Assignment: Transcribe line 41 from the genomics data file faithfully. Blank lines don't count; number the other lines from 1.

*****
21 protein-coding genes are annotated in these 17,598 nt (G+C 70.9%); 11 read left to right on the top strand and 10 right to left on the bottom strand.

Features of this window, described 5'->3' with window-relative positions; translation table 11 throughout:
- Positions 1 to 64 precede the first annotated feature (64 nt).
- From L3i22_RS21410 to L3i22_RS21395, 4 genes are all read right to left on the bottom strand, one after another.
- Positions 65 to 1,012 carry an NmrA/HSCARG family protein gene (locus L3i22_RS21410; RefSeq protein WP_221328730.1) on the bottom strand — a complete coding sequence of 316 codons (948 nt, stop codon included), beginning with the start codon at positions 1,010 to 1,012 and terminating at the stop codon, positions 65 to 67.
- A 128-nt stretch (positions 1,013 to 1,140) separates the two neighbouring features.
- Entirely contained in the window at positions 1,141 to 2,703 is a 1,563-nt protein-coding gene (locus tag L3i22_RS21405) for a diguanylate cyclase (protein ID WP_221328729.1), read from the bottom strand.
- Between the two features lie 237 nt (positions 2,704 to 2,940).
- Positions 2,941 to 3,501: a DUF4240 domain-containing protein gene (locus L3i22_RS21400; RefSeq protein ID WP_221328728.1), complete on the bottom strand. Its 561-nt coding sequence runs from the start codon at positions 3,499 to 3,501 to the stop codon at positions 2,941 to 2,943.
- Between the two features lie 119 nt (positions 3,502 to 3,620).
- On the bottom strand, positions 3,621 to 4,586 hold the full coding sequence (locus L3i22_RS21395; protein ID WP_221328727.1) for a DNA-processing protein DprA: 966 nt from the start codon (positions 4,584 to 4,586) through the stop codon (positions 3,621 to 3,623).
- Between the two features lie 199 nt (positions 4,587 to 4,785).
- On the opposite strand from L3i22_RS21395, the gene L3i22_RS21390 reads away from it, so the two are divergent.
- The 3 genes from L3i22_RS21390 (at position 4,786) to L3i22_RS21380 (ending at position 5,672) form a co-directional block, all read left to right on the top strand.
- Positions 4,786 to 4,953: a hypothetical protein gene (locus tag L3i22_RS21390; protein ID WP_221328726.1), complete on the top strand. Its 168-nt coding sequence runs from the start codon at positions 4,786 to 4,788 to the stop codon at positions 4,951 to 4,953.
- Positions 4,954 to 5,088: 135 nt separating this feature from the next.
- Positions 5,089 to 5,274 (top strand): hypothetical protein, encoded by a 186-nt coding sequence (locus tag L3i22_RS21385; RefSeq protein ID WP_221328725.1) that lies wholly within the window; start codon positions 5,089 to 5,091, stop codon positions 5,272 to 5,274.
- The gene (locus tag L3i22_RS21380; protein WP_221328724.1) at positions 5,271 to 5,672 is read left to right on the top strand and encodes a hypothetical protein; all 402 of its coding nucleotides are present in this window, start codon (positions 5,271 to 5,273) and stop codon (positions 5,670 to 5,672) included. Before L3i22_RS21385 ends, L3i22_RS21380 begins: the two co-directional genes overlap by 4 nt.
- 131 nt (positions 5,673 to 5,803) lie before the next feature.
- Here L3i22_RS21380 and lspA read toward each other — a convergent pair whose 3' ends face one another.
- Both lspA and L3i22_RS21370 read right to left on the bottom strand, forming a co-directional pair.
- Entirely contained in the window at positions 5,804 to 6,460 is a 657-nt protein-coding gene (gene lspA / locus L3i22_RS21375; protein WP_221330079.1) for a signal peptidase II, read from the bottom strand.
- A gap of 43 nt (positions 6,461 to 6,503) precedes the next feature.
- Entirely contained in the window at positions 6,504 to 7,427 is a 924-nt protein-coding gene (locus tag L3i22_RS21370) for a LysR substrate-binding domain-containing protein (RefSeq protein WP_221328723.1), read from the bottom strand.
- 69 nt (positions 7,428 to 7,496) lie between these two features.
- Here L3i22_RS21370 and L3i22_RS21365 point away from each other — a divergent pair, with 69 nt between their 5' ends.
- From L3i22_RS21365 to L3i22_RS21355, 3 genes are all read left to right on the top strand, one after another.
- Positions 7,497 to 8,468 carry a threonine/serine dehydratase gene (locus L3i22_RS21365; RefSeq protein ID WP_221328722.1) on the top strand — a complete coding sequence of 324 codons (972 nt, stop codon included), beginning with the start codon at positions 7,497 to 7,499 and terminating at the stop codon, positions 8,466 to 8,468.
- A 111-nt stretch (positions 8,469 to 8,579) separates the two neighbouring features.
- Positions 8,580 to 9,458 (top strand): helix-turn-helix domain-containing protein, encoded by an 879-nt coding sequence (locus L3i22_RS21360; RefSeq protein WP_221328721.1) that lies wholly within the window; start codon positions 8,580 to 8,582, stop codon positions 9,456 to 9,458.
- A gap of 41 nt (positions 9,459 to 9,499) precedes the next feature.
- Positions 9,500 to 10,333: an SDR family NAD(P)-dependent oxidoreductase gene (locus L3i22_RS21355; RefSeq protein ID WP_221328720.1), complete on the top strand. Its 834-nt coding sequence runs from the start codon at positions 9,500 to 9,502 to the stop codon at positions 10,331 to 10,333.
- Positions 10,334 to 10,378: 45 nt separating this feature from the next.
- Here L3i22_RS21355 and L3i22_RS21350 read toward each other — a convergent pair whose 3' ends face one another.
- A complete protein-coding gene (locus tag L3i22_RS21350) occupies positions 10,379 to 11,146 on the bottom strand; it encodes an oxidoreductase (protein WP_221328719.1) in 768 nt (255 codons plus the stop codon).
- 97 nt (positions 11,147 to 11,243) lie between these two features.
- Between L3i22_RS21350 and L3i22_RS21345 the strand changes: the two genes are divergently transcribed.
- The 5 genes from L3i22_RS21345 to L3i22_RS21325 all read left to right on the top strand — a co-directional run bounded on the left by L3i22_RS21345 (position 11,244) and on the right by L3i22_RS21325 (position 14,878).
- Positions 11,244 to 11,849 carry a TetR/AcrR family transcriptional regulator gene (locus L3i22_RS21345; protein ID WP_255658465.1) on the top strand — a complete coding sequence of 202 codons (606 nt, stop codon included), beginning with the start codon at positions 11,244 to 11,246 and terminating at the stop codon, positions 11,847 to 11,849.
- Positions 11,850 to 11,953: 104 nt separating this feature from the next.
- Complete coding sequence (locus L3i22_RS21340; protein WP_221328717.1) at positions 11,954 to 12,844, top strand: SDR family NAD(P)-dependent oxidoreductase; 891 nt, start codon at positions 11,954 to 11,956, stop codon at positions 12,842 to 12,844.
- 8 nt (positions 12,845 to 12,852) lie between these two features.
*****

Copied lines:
- Complete coding sequence (locus L3i22_RS21340; protein WP_221328717.1) at positions 11,954 to 12,844, top strand: SDR family NAD(P)-dependent oxidoreductase; 891 nt, start codon at positions 11,954 to 11,956, stop codon at positions 12,842 to 12,844.